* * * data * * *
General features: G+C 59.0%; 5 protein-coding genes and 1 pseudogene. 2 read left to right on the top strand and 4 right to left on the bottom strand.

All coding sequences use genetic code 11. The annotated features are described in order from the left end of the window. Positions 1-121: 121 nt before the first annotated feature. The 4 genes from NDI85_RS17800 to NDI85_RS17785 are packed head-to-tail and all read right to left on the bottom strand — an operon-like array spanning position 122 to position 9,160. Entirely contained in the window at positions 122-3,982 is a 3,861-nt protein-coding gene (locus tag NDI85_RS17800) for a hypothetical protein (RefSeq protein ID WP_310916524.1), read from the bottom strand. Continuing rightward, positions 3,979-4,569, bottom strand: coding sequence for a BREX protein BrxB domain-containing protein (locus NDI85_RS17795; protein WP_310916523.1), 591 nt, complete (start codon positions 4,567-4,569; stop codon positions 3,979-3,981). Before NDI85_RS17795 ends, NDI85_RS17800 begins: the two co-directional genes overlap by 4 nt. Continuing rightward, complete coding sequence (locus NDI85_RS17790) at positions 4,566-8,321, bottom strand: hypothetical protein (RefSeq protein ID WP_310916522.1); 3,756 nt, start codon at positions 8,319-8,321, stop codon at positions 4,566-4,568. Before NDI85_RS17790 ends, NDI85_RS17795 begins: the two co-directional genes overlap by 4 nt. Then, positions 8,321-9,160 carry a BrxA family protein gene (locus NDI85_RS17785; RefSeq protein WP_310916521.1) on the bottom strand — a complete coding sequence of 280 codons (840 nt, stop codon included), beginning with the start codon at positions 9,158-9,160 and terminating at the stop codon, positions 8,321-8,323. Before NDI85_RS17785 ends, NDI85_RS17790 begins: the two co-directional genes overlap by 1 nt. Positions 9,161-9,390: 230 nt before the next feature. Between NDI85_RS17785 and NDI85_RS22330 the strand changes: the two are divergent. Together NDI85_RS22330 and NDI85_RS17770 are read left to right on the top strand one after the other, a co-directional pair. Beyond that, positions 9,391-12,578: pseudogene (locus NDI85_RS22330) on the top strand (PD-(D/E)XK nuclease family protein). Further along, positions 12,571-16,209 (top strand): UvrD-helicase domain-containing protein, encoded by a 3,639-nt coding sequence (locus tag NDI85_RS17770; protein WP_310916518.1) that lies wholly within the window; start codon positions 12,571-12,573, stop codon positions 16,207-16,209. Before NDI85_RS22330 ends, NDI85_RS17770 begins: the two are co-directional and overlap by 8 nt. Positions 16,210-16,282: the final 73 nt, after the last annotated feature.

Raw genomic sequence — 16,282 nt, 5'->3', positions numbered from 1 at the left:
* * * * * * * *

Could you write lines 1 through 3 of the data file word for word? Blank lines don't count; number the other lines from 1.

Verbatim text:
General features: G+C 59.0%; 5 protein-coding genes and 1 pseudogene. 2 read left to right on the top strand and 4 right to left on the bottom strand.

All coding sequences use genetic code 11. The annotated features are described in order from the left end of the window. Positions 1-121: 121 nt before the first annotated feature. The 4 genes from NDI85_RS17800 to NDI85_RS17785 are packed head-to-tail and all read right to left on the bottom strand — an operon-like array spanning position 122 to position 9,160. Entirely contained in the window at positions 122-3,982 is a 3,861-nt protein-coding gene (locus tag NDI85_RS17800) for a hypothetical protein (RefSeq protein ID WP_310916524.1), read from the bottom strand. Continuing rightward, positions 3,979-4,569, bottom strand: coding sequence for a BREX protein BrxB domain-containing protein (locus NDI85_RS17795; protein WP_310916523.1), 591 nt, complete (start codon positions 4,567-4,569; stop codon positions 3,979-3,981). Before NDI85_RS17795 ends, NDI85_RS17800 begins: the two co-directional genes overlap by 4 nt. Continuing rightward, complete coding sequence (locus NDI85_RS17790) at positions 4,566-8,321, bottom strand: hypothetical protein (RefSeq protein ID WP_310916522.1); 3,756 nt, start codon at positions 8,319-8,321, stop codon at positions 4,566-4,568. Before NDI85_RS17790 ends, NDI85_RS17795 begins: the two co-directional genes overlap by 4 nt. Then, positions 8,321-9,160 carry a BrxA family protein gene (locus NDI85_RS17785; RefSeq protein WP_310916521.1) on the bottom strand — a complete coding sequence of 280 codons (840 nt, stop codon included), beginning with the start codon at positions 9,158-9,160 and terminating at the stop codon, positions 8,321-8,323. Before NDI85_RS17785 ends, NDI85_RS17790 begins: the two co-directional genes overlap by 1 nt. Positions 9,161-9,390: 230 nt before the next feature. Between NDI85_RS17785 and NDI85_RS22330 the strand changes: the two are divergent. Together NDI85_RS22330 and NDI85_RS17770 are read left to right on the top strand one after the other, a co-directional pair. Beyond that, positions 9,391-12,578: pseudogene (locus NDI85_RS22330) on the top strand (PD-(D/E)XK nuclease family protein). Further along, positions 12,571-16,209 (top strand): UvrD-helicase domain-containing protein, encoded by a 3,639-nt coding sequence (locus tag NDI85_RS17770; protein WP_310916518.1) that lies wholly within the window; start codon positions 12,571-12,573, stop codon positions 16,207-16,209. Before NDI85_RS22330 ends, NDI85_RS17770 begins: the two are co-directional and overlap by 8 nt. Positions 16,210-16,282: the final 73 nt, after the last annotated feature.

Raw genomic sequence — 16,282 nt, 5'->3', positions numbered from 1 at the left: